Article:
Part of the issue, especially not being part of anarchist, Marxist, or far-left circles myself, is that the article itself provides little understanding of what the New Right itself is.  In this, it fails as a resource.  I need to know why the right alone, or conservatism alone, is being singled out for this.  Why is the right alone being taken to task on this, and what alternatives does the left offer?  What is actually wrong with being on the right, politically?

Stating that your piece draws no equivalency while people are actively telling you that they are seeing you draw them in this way is either tone-deaf or actively not listening to the critiques you are getting on this piece.  Repeating your disclaimer from the section in question is not actually helping.  We have eyes.  If folks are not getting it, even if you repeat it three times, the problem may not be with the reader, but with the article.  Even in the most charitable reading I gave it, I still was getting quite a bit of false equivocation between the polytheist groups Wildermuth mentioned, the New Right, and fascist ideology.  Not only is this unhelpful, but repeating yourself when folks are blatantly telling you that you’re not communicating effectively is not accepting criticism, nor responding effectively to it.  If this is what Wildermuth views as an acceptable response to criticism, it reads as doubling down on the rhetoric he has already employed, and pushing the Pagan and polytheist communities to this ‘reckoning’.

Here is one of the keys, though, where The Uncomfortable Mirror really makes me sit back.
Wildermuth freely admits that:
“Do I put my politics first? I don’t actually know what that means. Do I favor political ideology over what the gods say to me? Do I favor political action over spiritual activities? This is not a question I can answer, because in my world, they inform each other and are inextricably linked. My gods help me understand my relations to politics, and my politics helps me understand my relationship with my gods. There is no wall between them for me.”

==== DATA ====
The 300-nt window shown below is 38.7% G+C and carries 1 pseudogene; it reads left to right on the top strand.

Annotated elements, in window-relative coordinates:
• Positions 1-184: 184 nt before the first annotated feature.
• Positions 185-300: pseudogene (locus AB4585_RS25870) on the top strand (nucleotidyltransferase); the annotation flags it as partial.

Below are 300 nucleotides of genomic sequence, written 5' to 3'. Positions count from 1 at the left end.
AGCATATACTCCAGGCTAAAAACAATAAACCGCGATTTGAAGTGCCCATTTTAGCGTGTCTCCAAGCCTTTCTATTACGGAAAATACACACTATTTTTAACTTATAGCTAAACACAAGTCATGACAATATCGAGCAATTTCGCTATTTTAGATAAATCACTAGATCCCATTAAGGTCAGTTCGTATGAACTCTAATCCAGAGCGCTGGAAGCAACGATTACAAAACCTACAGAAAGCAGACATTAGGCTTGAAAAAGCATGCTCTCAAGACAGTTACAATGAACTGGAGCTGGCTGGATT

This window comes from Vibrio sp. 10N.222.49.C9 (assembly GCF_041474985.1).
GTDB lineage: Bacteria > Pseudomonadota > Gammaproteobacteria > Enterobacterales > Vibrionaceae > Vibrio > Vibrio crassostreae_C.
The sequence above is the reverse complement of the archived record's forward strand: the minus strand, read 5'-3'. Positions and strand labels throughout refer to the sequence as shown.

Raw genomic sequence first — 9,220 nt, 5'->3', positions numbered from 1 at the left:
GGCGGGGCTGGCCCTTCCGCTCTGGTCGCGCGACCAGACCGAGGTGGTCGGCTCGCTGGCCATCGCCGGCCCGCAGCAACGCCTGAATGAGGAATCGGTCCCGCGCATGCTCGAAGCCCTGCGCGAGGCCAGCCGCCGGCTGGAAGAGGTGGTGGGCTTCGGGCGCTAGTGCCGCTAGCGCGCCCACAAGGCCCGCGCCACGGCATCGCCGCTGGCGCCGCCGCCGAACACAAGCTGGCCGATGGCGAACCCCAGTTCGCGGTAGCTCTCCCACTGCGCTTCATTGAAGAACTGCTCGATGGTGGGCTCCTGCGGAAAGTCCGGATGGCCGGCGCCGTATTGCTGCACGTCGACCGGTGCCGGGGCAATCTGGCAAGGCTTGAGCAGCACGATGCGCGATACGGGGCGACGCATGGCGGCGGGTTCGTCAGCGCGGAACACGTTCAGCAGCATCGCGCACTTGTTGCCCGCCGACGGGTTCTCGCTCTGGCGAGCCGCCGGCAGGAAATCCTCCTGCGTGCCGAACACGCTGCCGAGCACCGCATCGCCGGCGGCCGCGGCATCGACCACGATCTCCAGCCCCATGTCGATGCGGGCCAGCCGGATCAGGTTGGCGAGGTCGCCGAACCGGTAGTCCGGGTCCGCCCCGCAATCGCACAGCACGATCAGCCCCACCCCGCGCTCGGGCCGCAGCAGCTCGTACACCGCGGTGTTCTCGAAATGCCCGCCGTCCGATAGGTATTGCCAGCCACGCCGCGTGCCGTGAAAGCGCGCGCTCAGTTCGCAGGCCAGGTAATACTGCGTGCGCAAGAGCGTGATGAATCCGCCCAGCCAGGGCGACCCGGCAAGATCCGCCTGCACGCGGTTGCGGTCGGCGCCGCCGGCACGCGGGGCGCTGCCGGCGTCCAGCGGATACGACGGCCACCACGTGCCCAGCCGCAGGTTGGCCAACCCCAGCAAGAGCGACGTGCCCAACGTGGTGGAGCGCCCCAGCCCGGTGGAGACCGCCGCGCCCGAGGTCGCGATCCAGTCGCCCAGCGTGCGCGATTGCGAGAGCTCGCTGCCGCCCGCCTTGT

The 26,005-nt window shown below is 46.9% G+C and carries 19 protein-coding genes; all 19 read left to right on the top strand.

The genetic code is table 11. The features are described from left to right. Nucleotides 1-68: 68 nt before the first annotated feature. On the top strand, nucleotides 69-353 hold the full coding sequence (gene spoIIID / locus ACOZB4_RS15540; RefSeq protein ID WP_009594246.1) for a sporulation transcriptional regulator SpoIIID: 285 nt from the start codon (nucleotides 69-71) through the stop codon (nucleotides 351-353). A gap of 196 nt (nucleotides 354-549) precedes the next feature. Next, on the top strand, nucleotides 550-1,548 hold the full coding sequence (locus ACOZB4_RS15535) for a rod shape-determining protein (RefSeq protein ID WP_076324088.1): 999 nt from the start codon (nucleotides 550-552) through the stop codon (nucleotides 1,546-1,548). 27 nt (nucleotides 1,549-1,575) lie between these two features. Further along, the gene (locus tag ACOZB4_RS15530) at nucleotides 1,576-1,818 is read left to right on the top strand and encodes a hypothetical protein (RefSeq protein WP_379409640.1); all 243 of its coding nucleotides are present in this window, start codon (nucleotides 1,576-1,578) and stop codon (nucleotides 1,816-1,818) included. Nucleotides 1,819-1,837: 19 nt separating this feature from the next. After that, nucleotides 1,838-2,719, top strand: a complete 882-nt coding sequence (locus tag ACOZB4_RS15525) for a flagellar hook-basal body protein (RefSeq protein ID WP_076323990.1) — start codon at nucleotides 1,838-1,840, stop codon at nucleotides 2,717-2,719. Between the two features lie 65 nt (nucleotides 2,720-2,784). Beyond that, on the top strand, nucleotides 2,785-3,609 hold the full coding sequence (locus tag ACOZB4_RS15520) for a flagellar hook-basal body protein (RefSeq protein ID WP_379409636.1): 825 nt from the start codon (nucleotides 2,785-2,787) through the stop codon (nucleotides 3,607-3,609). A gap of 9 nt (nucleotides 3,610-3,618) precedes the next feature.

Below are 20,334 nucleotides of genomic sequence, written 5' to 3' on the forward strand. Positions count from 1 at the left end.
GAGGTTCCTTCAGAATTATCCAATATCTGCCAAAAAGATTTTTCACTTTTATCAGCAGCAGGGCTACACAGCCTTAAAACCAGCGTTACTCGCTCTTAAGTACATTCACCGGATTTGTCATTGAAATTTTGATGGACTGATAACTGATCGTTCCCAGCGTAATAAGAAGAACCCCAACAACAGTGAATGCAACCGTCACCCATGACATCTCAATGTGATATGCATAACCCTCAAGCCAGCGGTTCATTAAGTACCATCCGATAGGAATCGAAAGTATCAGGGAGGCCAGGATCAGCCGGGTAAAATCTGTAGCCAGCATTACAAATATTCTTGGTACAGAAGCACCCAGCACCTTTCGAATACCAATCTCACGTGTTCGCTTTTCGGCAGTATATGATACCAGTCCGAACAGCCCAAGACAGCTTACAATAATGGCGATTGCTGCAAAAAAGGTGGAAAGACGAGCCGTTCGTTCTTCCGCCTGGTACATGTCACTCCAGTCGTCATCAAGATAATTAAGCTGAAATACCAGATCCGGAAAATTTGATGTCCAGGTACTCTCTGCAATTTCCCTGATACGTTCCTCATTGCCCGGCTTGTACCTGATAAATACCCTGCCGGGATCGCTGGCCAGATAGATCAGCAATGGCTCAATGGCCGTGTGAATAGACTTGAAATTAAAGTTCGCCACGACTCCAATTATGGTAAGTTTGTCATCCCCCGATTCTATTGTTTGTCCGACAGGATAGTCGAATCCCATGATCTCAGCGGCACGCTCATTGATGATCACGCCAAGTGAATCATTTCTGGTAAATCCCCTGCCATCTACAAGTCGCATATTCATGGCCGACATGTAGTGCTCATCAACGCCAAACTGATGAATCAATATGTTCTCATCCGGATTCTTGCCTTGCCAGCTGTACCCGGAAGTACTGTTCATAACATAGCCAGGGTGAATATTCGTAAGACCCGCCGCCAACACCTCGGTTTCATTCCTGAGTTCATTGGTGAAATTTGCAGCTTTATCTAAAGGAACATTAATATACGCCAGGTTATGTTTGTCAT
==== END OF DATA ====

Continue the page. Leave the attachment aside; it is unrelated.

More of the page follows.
So…wait.  If a fascist said this exact same line wouldn’t he be criticizing them for hijacking polytheism in favor of the New Right?  Why is Rhyd’s view of this suddenly preferential to a New Right view?  He glosses right over this point and heads into the next one, but this bears some serious looking at.

Just because I may have some sympathies with Wildermuth’s views does not mean he is above reproach here.  I believe polytheism needs to be open to all political viewpoints even if its individual communities are not.  Polytheism and polytheist communities are two different things.  He says that both Beckett and Krasskova admit “the possibility that political views might shape beliefs and practice.”  Meaning, this shapes their beliefs of polytheism and their practice of polytheism.  However, it does not change polytheism for polytheists as a whole.  Polytheism is, and remains, the worship or belief in many Gods whatever the ideology, politics, etc. of the individual polytheist and/or polytheist communities they are involved in.

Being unable to differentiate whether or not you are putting your politics before your Gods, or that your politics are so intertwined with your Gods that they are inseparable is something he takes Galina to task for in the very next paragraph, and calls her out directly for.  The problem with doing so, in my view, is that in the Confronting the New Right piece he blatantly says that “The New Right is difficult to define precisely, which has been one of their greatest strengths. But here are some core ideas that are common in most New Right thinkers”.  He’s going to take someone to task for having ideas that align with people he does not agree with.   He is critiquing a group of people for intertwining their politics with religion, while intertwining his politics with his religion.   That he can actually point to Krasskova’s views and say “Look, these are New Right!” means that she and others are being open about their politics.  It is also true that she is being open and forthright with where her religious views take her, including tribalism, hierarchy, eschewing to tradition, and caring for how these things unfold rather than her personal interests.